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Publication numberUS6869410 B1
Publication typeGrant
Application numberUS 10/207,359
Publication dateMar 22, 2005
Filing dateJul 30, 2002
Priority dateJul 30, 2002
Fee statusLapsed
Publication number10207359, 207359, US 6869410 B1, US 6869410B1, US-B1-6869410, US6869410 B1, US6869410B1
InventorsRobert L. Mosemiller
Original AssigneeRobert L. Mosemiller
Export CitationBiBTeX, EndNote, RefMan
External Links: USPTO, USPTO Assignment, Espacenet
Tubular arrangement of metal rods mounted to a ring base over which a compression bandage is stretched allowing a user to push an arm into the bandage for complete and efficient deployment of the bandage
US 6869410 B1
Abstract
A device for facilitating the fitting of compression bandages consisting of an essentially tubular arrangement of metal rods mounted to a ring base over which a compression bandage is stretched to allow a user to push an arm into the bandage for complete and efficient deployment of the bandage. A guide is provided to align the distal ends of the rods to engage the lock pins in the holes before mounting the bandage.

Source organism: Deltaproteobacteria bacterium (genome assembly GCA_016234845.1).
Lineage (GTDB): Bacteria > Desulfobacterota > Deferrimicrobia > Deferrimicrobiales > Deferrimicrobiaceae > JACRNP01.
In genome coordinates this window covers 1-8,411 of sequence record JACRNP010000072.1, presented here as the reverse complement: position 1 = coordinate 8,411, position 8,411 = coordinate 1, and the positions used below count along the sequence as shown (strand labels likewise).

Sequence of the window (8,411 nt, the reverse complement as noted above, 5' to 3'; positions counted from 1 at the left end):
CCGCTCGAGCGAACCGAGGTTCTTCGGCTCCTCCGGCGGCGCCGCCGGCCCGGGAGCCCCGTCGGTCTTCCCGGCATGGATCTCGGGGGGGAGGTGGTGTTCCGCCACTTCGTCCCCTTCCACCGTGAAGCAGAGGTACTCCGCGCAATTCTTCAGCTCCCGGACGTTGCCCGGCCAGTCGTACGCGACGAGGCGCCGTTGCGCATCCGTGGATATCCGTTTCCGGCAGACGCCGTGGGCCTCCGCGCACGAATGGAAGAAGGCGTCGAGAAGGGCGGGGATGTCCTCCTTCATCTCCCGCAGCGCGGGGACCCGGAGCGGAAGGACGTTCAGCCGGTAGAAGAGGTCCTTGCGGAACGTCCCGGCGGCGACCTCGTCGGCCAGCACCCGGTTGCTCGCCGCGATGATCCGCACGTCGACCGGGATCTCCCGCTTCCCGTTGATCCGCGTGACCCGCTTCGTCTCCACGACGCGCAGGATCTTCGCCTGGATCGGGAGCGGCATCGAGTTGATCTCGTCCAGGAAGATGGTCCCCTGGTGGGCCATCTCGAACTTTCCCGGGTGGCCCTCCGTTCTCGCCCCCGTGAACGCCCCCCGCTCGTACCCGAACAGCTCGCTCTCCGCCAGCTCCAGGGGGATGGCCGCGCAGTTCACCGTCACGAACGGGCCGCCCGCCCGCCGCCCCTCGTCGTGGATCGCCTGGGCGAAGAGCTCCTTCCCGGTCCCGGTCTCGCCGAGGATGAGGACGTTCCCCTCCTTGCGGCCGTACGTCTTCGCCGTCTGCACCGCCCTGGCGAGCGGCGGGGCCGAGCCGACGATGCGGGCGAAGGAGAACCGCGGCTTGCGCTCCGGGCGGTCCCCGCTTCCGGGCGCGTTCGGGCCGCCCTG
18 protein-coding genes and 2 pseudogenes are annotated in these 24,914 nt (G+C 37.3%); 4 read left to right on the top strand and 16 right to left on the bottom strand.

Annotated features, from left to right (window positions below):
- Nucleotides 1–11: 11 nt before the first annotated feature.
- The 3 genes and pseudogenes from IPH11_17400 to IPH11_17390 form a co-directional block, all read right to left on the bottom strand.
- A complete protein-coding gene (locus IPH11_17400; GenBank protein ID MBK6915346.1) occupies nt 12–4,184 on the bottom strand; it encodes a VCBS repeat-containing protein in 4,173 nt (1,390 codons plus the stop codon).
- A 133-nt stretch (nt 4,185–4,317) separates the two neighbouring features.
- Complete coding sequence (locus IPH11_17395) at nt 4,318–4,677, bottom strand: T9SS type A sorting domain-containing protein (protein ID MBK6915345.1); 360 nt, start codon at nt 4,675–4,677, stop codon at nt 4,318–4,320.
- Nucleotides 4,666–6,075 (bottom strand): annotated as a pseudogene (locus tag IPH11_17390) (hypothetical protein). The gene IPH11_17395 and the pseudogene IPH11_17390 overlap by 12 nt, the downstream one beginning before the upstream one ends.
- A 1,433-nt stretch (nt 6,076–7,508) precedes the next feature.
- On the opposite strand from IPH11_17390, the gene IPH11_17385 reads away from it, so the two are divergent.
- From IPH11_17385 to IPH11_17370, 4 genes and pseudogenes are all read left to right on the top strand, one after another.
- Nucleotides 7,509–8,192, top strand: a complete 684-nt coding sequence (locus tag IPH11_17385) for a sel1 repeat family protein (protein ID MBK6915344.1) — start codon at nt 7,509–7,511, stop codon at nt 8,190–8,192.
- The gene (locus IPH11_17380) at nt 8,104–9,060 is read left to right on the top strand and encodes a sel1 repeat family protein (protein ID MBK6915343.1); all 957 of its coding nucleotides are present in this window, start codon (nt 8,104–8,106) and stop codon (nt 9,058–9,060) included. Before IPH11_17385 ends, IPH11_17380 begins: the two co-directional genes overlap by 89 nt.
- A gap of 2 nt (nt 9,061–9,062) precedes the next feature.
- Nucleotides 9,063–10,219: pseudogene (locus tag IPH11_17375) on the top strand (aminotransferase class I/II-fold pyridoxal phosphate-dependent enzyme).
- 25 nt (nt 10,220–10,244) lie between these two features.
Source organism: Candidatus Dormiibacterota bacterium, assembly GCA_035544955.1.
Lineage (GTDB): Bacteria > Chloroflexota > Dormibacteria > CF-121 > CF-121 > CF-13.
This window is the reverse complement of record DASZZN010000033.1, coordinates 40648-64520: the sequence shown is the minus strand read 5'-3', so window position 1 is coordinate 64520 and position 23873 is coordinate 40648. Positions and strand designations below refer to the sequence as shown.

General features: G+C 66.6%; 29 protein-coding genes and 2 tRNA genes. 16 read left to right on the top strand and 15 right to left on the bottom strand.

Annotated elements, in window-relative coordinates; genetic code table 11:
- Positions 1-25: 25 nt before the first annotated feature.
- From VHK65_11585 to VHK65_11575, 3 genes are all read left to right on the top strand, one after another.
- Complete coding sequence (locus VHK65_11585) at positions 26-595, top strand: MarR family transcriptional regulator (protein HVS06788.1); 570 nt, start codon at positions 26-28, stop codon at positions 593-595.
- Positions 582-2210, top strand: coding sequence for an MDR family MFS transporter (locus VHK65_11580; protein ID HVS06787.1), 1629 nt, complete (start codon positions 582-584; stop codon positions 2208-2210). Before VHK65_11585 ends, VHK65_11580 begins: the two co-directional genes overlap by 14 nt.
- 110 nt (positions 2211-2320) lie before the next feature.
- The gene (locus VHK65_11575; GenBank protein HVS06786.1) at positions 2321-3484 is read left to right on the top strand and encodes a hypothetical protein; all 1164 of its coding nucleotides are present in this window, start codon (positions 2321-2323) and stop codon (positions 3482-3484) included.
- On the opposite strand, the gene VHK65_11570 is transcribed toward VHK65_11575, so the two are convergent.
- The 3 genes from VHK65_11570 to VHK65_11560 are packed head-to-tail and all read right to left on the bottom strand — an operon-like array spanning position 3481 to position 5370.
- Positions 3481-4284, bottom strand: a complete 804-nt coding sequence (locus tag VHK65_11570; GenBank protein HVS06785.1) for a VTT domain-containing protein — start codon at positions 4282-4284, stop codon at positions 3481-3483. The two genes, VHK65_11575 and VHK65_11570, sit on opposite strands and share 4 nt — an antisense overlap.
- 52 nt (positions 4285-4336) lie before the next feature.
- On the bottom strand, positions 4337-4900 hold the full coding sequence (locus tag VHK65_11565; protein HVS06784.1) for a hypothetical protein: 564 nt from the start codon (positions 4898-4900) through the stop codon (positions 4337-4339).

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Claims(2)
1. An expandable compression bandage fitting device for deploying bandages over limbs, said device comprising:
an annular base, said base being of such dimension to permit the passage of a limb therethrough,
a plurality of rods being generally of an inverted “U” shape, said rods having a proximal end and a distal end, said rods being generally arranged concentrically to said base, said proximal rod ends being attached to said base in a spaced relationship, said distal end forming the top of said “U” shape,
a plurality of holes formed in each of said rods near said distal ends, said holes being opposed to each other in adjoining rods,